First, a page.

Now motorists are being scolded about getting in the way of people pedaling bicycles. They are being advised to give more elbow room to bikers. Calm down, cool down and slow down is the mantra propagated by those who enjoy riding their bikes on the road. The media is full of stories on this subject lately.
Wait a minute. If you’re pedaling a bike, you get the hell off the road. Listen, those of us who drive cars do it because we are going somewhere. We’re going to work, going to appointments, going to the doctor’s office, going to a movie, going to a bar. We have a destination. We have a purpose. If you’re on a bike, either keep up or get the hell out of our way. If you can’t go 35 in a 35 zone, get up there on the sidewalk.
People riding down the highway on a bike are not going anywhere. They’re doing it for exercise and recreation. We don’t build roads for fun. They’re built for commerce. If you’re pedaling for recreation, haul your hyperactive sprocket to an empty parking lot and pedal around in circles. Or join a gym. Sign up for spinning class. That’s good exercise and you’re not getting in the way of people rushing to work in a car.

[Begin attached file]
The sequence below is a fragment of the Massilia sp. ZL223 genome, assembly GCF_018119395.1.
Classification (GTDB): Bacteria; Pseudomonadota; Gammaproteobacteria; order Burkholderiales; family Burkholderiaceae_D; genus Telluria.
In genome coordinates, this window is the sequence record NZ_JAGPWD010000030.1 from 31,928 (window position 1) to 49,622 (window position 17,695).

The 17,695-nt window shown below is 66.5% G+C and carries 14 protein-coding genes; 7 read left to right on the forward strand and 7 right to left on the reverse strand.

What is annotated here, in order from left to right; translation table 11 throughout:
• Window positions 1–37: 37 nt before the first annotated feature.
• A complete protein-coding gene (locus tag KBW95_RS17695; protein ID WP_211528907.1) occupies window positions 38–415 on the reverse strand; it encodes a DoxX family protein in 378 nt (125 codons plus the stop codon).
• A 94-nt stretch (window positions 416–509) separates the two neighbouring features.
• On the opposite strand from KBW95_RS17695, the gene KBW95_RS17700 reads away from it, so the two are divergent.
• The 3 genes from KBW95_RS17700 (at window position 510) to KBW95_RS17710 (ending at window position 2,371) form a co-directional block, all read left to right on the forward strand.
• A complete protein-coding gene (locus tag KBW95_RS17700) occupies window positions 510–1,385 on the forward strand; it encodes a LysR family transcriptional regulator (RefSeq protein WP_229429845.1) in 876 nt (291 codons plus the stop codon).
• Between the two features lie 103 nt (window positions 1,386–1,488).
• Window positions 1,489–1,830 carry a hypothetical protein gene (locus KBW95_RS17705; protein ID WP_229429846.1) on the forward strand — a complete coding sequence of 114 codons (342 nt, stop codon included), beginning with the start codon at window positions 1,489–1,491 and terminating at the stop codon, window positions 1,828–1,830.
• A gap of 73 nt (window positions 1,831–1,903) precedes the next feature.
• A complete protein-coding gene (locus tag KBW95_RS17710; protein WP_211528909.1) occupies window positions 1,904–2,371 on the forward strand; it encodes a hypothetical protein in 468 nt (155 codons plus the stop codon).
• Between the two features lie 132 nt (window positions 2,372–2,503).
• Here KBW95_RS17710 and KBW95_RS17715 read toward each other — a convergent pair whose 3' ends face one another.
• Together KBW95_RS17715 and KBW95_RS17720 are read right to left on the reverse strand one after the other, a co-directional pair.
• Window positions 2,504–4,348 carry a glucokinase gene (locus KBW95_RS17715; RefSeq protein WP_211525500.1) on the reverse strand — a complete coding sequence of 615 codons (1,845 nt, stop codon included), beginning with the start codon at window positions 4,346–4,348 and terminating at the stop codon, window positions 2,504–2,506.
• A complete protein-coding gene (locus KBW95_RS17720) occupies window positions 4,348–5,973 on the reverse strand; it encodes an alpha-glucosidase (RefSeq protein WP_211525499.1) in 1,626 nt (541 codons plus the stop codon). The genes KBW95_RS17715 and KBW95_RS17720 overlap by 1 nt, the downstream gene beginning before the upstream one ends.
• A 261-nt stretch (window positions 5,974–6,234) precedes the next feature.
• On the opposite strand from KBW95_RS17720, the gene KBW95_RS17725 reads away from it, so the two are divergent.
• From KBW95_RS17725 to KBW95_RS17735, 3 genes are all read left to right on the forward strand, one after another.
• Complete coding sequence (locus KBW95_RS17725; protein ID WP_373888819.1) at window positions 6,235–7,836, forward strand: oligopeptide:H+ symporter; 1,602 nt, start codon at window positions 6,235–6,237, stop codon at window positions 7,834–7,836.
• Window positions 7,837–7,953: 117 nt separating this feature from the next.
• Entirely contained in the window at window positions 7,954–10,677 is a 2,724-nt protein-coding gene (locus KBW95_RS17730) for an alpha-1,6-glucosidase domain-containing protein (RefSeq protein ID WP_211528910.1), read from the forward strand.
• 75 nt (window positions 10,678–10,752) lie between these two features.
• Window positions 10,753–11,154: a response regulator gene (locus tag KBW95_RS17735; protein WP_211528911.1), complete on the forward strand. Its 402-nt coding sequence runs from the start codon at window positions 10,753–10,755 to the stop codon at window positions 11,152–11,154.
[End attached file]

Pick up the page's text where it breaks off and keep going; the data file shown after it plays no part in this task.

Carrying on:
There are three important exceptions to these rules. First, in downtown Cleveland share the road with two-wheeled couriers. They tell me they are hit by cars an average of once a year. It’s a risk they take. These people have a purpose. They’re going somewhere with important documents.
My second exception is Brother James Spooner, C.S.C., the former principal and president of St. Edward High School. He’s a bicycle enthusiast and an old friend of mine. At least, he frequently has a purpose. He’s pedaling to work at Akron Hoban.
The third exception is my neighbor Dave Plachta. He pedals to work at NASA every day, rain, snow or shine. He has a purpose. Get the hell out of his way.
One thing I can say positively about bicyclists. I’ve need seen one texting or talking on a cellphone while pedaling.
That’s it for now. Honk if I’m driving too slow.